El Pasoans Mark Day of the Dead By Honoring Migrant Deaths

October 31, 2009

200 El Pasoans to March to Border Fence for Vigil and Protest

El Paso, TX ­ Nov. 1, 2009   ­ As border enforcement has gotten tighter in
recent years, apprehensions of undocumented immigrants have decreased
noticeably. However, the number of men, women and children who die each year
while crossing the border in search of a better life is increasing,
according to official statistics. There were 398 such deaths in 2007; 390 in
2008 (San Diego Union Tribune); and 378 in the first 11 months of fiscal
year 2009, heading toward a total that is expected to top last year¹s
(Associated Press).

In El Paso, 9 migrants drowned at various spots in the American Canal and
two were found in the desert, since January 2009, as per the records of the
Mexican Consulate. (The Mexican Consulate in El Paso gets notified of such
deaths by the Border Patrol or the Medical Examiner¹s office.) The migrants
who drowned in our sector were an unidentified man in his 20s (March 14), an
unidentified man (March 23); a 46-year old man from Orizaba, Veracruz (April
23); a 37-year-old man from Mexico City (May 9); a 20-year-old man from Los
Reyes La Paz, Mexico (May 19); an 18-year-old man from San Luis Potosi (May
25); a 30-year-old man from Guadalajara (June 1); a 16-year-old man from
Juárez (July 31); and an unidentified man (Sept. 5). The migrants who died
in the desert were a 43-year-old Juarense found 26 miles from Sierra Blanca
(June 11) and a 36-year-old man from Hidaldo del Parral, Chihuahua, found
2.5 miles from Columbus, N.M. (Sept. 3).

This ongoing humanitarian crisis is the product of global economic forces
that draw immigrants north and U.S. border enforcement policies, such as
operations Hold the Line in El Paso, Gatekeeper in San Diego, Safeguard in
Arizona and Rio Grande in the Texas Valley, that push them to take ever
greater risks to make the trip The Border Network for Human Rights appeals
to the government of the United States to reform the broken immigration
system and adopt more sensible border policies that focus on real criminal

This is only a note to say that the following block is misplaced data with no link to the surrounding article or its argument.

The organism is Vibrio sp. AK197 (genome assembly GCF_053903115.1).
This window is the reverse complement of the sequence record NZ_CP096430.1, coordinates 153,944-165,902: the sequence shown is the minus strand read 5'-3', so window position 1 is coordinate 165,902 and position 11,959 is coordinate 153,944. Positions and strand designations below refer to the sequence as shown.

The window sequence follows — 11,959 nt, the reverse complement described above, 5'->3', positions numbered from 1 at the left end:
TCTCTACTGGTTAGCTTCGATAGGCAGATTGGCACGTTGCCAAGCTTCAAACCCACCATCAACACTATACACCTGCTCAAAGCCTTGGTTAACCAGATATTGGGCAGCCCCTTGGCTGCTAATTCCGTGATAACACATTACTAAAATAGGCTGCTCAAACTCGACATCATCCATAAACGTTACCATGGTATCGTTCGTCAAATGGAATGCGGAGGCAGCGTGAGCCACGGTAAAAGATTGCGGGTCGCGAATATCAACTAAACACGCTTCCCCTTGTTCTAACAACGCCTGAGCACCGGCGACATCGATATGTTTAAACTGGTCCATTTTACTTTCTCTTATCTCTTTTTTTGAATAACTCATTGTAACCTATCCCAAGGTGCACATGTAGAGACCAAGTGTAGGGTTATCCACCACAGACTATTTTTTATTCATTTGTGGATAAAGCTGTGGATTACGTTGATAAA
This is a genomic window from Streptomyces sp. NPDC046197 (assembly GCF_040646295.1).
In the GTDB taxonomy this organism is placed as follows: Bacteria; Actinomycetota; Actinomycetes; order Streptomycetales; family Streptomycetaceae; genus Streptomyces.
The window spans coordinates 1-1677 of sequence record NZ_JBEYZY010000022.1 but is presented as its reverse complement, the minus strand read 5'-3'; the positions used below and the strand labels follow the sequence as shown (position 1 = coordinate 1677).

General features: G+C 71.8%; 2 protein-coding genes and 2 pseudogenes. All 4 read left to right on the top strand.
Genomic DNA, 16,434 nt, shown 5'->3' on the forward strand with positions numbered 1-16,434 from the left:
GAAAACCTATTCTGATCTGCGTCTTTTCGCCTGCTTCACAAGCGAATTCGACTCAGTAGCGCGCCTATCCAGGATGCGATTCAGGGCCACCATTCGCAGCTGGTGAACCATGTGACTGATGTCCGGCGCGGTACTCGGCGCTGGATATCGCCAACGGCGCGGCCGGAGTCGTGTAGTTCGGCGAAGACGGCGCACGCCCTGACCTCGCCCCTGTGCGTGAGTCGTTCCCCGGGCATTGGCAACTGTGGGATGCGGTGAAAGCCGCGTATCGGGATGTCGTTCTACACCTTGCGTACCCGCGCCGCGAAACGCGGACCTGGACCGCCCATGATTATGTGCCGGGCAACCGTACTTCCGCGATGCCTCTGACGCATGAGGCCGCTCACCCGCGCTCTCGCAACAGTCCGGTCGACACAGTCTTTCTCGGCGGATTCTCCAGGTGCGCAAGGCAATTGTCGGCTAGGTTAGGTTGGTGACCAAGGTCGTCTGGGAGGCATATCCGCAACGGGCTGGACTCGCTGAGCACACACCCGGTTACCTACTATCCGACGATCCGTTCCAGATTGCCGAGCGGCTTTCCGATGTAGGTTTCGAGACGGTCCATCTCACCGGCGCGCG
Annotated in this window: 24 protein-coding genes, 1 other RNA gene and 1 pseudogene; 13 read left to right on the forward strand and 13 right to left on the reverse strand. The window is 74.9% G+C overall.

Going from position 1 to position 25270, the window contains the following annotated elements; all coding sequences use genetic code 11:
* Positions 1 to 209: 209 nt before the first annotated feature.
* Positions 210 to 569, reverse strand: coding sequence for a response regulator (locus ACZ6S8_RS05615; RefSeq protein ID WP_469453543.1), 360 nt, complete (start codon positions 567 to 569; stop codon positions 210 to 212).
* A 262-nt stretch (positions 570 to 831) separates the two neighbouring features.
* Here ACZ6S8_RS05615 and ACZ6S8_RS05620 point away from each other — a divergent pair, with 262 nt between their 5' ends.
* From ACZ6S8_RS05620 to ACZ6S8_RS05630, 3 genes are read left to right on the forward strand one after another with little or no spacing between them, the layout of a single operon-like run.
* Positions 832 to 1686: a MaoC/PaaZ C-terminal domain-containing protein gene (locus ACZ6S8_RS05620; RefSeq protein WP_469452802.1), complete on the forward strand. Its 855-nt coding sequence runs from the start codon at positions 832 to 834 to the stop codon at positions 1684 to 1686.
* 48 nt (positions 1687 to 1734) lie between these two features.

threats. The Border Network also calls upon the government of Mexico to
create an environment where men and women are not tempted to risk their
lives and the lives of their children to leave their country.
Sunday (All Saints Day), about 200 El Pasoans will honor migrants who died
while trying to cross the border by placing white wooden crosses along the
border fence, by marching to the border and having a candle light vigil with
traditional pan de muertos. We invite the media to join us in the following
events.

**Press conference**When: 4 p.m., Sunday, November 1, 2009Where: Armijo
Park, E. 7th Avenue and S. Campbell Street

MarchWhen: 4:30 p.m., Sunday, November 1, 2009Where: Start at Armijo Park;
south on E. 7th Avenue; take S. Cotton Street; south on Delta Drive; end on
Delta and Cypress.

Candle lights vigilWhen: 5:30 to 6:30 p.m., Sunday, November 1, 2009Where:
Delta and Cypress

Please join us.
###
More information on the Border Network for Human Rights: This organization,
founded in 1998, is one of the leading immigration reform and human rights
advocacy organization in the United States. Based in El Paso, the BNHR
counts about 3,500 members in El Paso and Southern New
Mexico._____________________________________
Fernando Garcia, Executive Director
Border Network for Human Rights
1101 E. Yandell
El Paso, TX 79901
(915) 577-0724www.bnhr.org

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